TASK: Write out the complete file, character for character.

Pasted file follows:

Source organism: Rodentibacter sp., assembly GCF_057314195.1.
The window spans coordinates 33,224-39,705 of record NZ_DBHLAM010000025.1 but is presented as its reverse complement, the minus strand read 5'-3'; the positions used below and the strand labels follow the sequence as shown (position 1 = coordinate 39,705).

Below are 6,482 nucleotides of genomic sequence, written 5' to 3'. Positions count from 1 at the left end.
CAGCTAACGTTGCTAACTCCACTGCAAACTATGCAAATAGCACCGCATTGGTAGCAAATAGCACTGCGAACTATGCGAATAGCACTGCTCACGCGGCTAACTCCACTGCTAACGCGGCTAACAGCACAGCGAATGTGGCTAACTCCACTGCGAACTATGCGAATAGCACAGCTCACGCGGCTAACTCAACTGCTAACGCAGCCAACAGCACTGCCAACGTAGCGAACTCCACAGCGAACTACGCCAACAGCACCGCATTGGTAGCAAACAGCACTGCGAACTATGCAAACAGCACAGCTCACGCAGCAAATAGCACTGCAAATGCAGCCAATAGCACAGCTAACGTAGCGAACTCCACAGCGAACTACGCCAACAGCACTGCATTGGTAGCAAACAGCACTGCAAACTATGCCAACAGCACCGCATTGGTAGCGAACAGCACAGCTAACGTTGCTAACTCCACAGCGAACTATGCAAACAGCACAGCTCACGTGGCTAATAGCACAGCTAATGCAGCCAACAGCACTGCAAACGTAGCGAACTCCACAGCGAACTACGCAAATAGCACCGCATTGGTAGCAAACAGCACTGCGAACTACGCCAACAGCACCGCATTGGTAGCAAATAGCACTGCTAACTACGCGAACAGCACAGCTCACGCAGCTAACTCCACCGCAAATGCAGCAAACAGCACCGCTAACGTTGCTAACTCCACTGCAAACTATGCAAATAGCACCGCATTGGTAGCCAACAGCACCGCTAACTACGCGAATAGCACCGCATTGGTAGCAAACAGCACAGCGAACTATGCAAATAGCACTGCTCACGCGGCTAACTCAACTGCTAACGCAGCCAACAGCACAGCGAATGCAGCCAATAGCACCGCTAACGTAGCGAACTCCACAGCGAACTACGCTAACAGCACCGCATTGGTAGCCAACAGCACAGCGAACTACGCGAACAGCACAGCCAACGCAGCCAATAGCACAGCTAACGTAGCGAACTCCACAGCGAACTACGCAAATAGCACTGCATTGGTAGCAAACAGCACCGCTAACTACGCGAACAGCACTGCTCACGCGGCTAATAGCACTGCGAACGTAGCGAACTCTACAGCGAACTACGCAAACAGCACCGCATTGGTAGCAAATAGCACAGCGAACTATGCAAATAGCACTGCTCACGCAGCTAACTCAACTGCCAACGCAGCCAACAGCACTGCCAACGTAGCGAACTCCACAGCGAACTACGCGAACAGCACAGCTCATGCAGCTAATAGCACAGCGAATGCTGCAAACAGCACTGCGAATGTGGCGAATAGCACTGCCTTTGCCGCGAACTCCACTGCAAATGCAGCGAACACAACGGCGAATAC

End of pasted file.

Source organism: Rodentibacter sp., assembly GCF_057314195.1.
The window spans coordinates 33,224-39,705 of record NZ_DBHLAM010000025.1 but is presented as its reverse complement, the minus strand read 5'-3'; the positions used below and the strand labels follow the sequence as shown (position 1 = coordinate 39,705).

Below are 6,482 nucleotides of genomic sequence, written 5' to 3'. Positions count from 1 at the left end.
CAGCTAACGTTGCTAACTCCACTGCAAACTATGCAAATAGCACCGCATTGGTAGCAAATAGCACTGCGAACTATGCGAATAGCACTGCTCACGCGGCTAACTCCACTGCTAACGCGGCTAACAGCACAGCGAATGTGGCTAACTCCACTGCGAACTATGCGAATAGCACAGCTCACGCGGCTAACTCAACTGCTAACGCAGCCAACAGCACTGCCAACGTAGCGAACTCCACAGCGAACTACGCCAACAGCACCGCATTGGTAGCAAACAGCACTGCGAACTATGCAAACAGCACAGCTCACGCAGCAAATAGCACTGCAAATGCAGCCAATAGCACAGCTAACGTAGCGAACTCCACAGCGAACTACGCCAACAGCACTGCATTGGTAGCAAACAGCACTGCAAACTATGCCAACAGCACCGCATTGGTAGCGAACAGCACAGCTAACGTTGCTAACTCCACAGCGAACTATGCAAACAGCACAGCTCACGTGGCTAATAGCACAGCTAATGCAGCCAACAGCACTGCAAACGTAGCGAACTCCACAGCGAACTACGCAAATAGCACCGCATTGGTAGCAAACAGCACTGCGAACTACGCCAACAGCACCGCATTGGTAGCAAATAGCACTGCTAACTACGCGAACAGCACAGCTCACGCAGCTAACTCCACCGCAAATGCAGCAAACAGCACCGCTAACGTTGCTAACTCCACTGCAAACTATGCAAATAGCACCGCATTGGTAGCCAACAGCACCGCTAACTACGCGAATAGCACCGCATTGGTAGCAAACAGCACAGCGAACTATGCAAATAGCACTGCTCACGCGGCTAACTCAACTGCTAACGCAGCCAACAGCACAGCGAATGCAGCCAATAGCACCGCTAACGTAGCGAACTCCACAGCGAACTACGCTAACAGCACCGCATTGGTAGCCAACAGCACAGCGAACTACGCGAACAGCACAGCCAACGCAGCCAATAGCACAGCTAACGTAGCGAACTCCACAGCGAACTACGCAAATAGCACTGCATTGGTAGCAAACAGCACCGCTAACTACGCGAACAGCACTGCTCACGCGGCTAATAGCACTGCGAACGTAGCGAACTCTACAGCGAACTACGCAAACAGCACCGCATTGGTAGCAAATAGCACAGCGAACTATGCAAATAGCACTGCTCACGCAGCTAACTCAACTGCCAACGCAGCCAACAGCACTGCCAACGTAGCGAACTCCACAGCGAACTACGCGAACAGCACAGCTCATGCAGCTAATAGCACAGCGAATGCTGCAAACAGCACTGCGAATGTGGCGAATAGCACTGCCTTTGCCGCGAACTCCACTGCAAATGCAGCGAACACAACGGCGAATAC